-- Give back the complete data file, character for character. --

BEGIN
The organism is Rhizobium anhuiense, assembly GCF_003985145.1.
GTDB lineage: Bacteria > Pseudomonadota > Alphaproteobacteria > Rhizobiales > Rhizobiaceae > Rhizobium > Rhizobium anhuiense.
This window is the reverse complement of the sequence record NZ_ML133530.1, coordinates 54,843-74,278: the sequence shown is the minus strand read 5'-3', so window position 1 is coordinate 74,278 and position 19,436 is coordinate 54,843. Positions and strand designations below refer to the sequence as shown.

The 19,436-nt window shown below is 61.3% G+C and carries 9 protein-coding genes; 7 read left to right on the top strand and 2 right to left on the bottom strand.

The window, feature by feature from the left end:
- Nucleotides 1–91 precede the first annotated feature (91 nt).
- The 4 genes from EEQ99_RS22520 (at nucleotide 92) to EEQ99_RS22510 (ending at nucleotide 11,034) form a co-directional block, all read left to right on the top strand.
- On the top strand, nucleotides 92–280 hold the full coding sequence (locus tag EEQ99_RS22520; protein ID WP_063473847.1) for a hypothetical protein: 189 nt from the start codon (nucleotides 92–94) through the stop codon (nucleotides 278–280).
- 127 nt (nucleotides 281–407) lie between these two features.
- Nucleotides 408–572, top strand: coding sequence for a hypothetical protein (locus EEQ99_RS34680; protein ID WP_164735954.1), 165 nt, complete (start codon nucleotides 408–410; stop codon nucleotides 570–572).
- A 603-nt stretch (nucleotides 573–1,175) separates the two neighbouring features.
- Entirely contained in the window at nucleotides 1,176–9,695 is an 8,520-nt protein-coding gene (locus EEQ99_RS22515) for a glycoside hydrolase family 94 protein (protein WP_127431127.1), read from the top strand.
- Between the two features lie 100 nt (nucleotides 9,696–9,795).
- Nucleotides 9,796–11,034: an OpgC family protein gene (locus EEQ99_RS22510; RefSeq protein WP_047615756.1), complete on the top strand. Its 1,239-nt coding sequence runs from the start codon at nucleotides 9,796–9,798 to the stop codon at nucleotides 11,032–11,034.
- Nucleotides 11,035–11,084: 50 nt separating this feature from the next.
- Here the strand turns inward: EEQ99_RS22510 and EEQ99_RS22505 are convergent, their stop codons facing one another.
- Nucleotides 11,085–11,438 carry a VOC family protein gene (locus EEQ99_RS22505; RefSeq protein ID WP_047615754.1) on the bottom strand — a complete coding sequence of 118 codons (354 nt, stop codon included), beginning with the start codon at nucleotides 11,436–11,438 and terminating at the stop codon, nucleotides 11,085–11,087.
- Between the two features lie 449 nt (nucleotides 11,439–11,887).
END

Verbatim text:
The organism is Rhizobium anhuiense, assembly GCF_003985145.1.
GTDB lineage: Bacteria > Pseudomonadota > Alphaproteobacteria > Rhizobiales > Rhizobiaceae > Rhizobium > Rhizobium anhuiense.
This window is the reverse complement of the sequence record NZ_ML133530.1, coordinates 54,843-74,278: the sequence shown is the minus strand read 5'-3', so window position 1 is coordinate 74,278 and position 19,436 is coordinate 54,843. Positions and strand designations below refer to the sequence as shown.

The 19,436-nt window shown below is 61.3% G+C and carries 9 protein-coding genes; 7 read left to right on the top strand and 2 right to left on the bottom strand.

The window, feature by feature from the left end:
- Nucleotides 1–91 precede the first annotated feature (91 nt).
- The 4 genes from EEQ99_RS22520 (at nucleotide 92) to EEQ99_RS22510 (ending at nucleotide 11,034) form a co-directional block, all read left to right on the top strand.
- On the top strand, nucleotides 92–280 hold the full coding sequence (locus tag EEQ99_RS22520; protein ID WP_063473847.1) for a hypothetical protein: 189 nt from the start codon (nucleotides 92–94) through the stop codon (nucleotides 278–280).
- 127 nt (nucleotides 281–407) lie between these two features.
- Nucleotides 408–572, top strand: coding sequence for a hypothetical protein (locus EEQ99_RS34680; protein ID WP_164735954.1), 165 nt, complete (start codon nucleotides 408–410; stop codon nucleotides 570–572).
- A 603-nt stretch (nucleotides 573–1,175) separates the two neighbouring features.
- Entirely contained in the window at nucleotides 1,176–9,695 is an 8,520-nt protein-coding gene (locus EEQ99_RS22515) for a glycoside hydrolase family 94 protein (protein WP_127431127.1), read from the top strand.
- Between the two features lie 100 nt (nucleotides 9,696–9,795).
- Nucleotides 9,796–11,034: an OpgC family protein gene (locus EEQ99_RS22510; RefSeq protein WP_047615756.1), complete on the top strand. Its 1,239-nt coding sequence runs from the start codon at nucleotides 9,796–9,798 to the stop codon at nucleotides 11,032–11,034.
- Nucleotides 11,035–11,084: 50 nt separating this feature from the next.
- Here the strand turns inward: EEQ99_RS22510 and EEQ99_RS22505 are convergent, their stop codons facing one another.
- Nucleotides 11,085–11,438 carry a VOC family protein gene (locus EEQ99_RS22505; RefSeq protein ID WP_047615754.1) on the bottom strand — a complete coding sequence of 118 codons (354 nt, stop codon included), beginning with the start codon at nucleotides 11,436–11,438 and terminating at the stop codon, nucleotides 11,085–11,087.
- Between the two features lie 449 nt (nucleotides 11,439–11,887).